The Amazon knows me

The Amazon knows me. She understands me, because she send me all these wonderful gifts wrapped i brown recycled cardboard: books, CDs and DVD boxes.

She has a perfect understanding of my taste.

She knows that I listen to electronica, and not to folk rock. She knows that I read a lot of science fiction. She knows everything about American high quality cable TV and even managed to send me the DVD boxes of the British TV series Life on Mars I like so much.

It must be love.

My wife is not jealous, though. She laughs and says that it is no wonder that the Amazon sends me all these gifts. I have, after all, given her my credit card information. She can be so cynical, my wife.

An experiment in online pop music marketing

For several years my wife Susanne and I was part of a project aimed at producing pop music albums. During the final phases of its last incarnation — called Sandstone — we developed a strategy for promoting the music online. The ultimate object: to create enough buzz online to make the record companies interested.

The strategy had four parts:

1. “Seed” the web with a few MP3 files containing the music.
2. Develop a web site.
3. Establish a presence at MySpace and make use of relevant forums and social networks to make the music known.
4. Start pushing creative merchandise, videos and other “viral” ideas.

We got as far as number 2 before some of the participants decided to give the word “partnership” until then new and unknown meanings. It went downhill from there, and in October last year the project was cancelled.

We did obviously not follow up on our strategy, and it is therefore hard to determine if it could have succeeded or not. This year, however, we did at least see results from phase 1 of the strategy.

On the 17th of May 2006 we published an article in our site Pandia about the Russian online MP3 store AllofMP3. This is where we decided to sow the first “seed”. At the end of the article we put in the following text:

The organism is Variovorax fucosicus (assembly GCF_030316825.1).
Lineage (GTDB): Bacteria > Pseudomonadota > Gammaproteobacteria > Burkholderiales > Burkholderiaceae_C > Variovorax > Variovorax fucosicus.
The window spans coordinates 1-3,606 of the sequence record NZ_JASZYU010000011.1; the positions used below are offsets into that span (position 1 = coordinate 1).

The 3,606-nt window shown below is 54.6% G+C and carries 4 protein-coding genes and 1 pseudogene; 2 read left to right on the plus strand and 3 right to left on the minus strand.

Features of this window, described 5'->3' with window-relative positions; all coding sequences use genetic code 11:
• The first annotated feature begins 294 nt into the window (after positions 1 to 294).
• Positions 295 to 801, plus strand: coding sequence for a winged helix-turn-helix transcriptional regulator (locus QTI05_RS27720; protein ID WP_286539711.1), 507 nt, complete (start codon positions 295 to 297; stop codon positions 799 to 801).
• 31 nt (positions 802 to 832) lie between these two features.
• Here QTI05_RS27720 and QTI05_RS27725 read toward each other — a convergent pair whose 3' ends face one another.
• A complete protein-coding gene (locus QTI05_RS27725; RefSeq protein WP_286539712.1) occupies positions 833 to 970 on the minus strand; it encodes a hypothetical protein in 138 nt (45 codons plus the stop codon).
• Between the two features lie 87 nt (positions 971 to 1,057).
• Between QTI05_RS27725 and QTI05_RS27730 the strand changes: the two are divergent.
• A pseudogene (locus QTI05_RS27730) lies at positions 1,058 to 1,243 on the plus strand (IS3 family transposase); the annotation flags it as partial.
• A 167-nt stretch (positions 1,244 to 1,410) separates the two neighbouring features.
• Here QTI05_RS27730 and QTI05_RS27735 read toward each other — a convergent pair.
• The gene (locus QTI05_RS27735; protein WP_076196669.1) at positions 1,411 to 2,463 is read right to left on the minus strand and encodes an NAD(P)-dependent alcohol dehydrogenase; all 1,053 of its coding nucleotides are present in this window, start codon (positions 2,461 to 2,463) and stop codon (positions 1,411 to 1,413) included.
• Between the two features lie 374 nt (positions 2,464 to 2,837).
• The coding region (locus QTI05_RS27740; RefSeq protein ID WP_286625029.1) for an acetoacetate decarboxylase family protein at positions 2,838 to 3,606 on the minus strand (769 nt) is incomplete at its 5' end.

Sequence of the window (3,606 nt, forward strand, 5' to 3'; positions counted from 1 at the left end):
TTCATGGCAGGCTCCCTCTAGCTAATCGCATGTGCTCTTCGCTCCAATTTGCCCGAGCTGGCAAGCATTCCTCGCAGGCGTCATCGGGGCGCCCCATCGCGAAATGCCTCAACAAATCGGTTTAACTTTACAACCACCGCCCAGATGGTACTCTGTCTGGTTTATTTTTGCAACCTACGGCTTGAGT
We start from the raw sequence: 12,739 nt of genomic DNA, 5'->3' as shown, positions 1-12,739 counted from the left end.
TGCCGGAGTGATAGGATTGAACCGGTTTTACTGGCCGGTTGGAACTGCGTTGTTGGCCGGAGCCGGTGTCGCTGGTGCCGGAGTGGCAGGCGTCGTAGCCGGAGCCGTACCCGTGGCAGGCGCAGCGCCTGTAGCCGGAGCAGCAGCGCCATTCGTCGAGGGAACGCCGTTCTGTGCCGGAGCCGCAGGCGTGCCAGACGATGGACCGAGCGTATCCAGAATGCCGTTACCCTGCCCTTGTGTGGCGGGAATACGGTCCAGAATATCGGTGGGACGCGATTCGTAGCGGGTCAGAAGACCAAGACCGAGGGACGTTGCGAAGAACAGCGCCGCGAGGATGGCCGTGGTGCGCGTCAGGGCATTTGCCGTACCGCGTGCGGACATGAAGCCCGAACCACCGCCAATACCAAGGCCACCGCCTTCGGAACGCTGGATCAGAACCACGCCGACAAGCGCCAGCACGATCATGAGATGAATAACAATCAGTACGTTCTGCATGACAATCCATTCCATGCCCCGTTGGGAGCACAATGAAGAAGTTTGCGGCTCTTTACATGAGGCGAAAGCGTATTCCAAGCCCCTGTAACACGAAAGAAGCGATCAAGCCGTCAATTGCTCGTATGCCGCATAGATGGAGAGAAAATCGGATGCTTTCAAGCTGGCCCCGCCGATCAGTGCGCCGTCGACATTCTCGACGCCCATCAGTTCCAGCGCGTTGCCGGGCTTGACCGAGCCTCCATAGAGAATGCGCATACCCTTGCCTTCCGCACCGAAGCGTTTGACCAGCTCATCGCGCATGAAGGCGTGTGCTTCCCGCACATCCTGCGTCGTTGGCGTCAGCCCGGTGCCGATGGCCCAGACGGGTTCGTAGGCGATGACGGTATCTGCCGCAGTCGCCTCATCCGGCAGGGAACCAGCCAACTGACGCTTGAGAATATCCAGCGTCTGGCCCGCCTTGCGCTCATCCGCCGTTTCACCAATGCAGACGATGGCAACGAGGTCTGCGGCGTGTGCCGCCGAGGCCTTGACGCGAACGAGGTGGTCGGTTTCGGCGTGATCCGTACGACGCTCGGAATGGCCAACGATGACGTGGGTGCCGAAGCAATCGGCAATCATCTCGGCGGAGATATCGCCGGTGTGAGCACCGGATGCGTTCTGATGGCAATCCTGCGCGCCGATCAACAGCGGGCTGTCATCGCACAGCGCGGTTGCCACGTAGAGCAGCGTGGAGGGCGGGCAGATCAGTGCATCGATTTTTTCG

Free MP3 file from Pandia

Given that you have read through the whole article, we think you deserve a reward.

Click on the link below to download a brand new MP3 file by the Norwegian pop/electronica project Sandstone.

And yes, it is definitely legal, as we own the copyright.

Listen to Sandstone: The City that Never Was (Free MP3 file, 3 MB, right click to download)

There were a few hundred downloads, but nothing much happened after that, and given that the project was canceled we did not give it much thought.

During a review of our Pandia web statistics in April this year, however, we discovered that there had been more than 12000 downloads since January, and that there were several thousands downloads every week!

After half a year the tactic started to pay off! There are now thousands of Sandstone files out there, listened to by a large number of people. God knows what we could have managed to do if we could have followed up on our plan.

Alas, that is not to be. As soon as we discovered what was happening we had to remove the file from our server, as the copyright to the music does not belong to us.

The lyrics are available, however, and I am now starting a new campaign trying to identify composers looking for lyrics. Click here for the lyrics to The City that Never Was.

See also Wired on the use of MySpace in music promotion.

The City that Never Was

Walking through the shadows
I fell upon a magic place
The ruins of a city
Lost in weeds and misty haze
Rubble, dust and gravel
Dwellings from another time
I swear I’d never been there
But then again, it could be mine

I found a buried playground
Hopscotch churches lost in grime
With fragments of mosaics
Of children in the summertime
And then a faded fresco
Men and women playing games
They seemed content and happy
But damned, I could not read their names

This is the city that never was
This is the past that could have been
This is the city that never was
Say a prayer and leave this dream

I love this silent beauty
The shadows of the aging trees
The broken walls and columns
Bring a mournful sense of peace
But it’s dangerous to stay here
Bewitched by longing, caught in dreams
I have to leave this city
And build a new one in the green

The City that Never Was

This is a lyric looking for a song. Do get in touch if you need it.

Illustration: Susanne Koch

Manhattan early spring

In April Susanne and I went to New York for the Search Engine Strategies conference. We have followed the search engine scene for eight years now through Pandia, our site for internet searching and search engine marketing.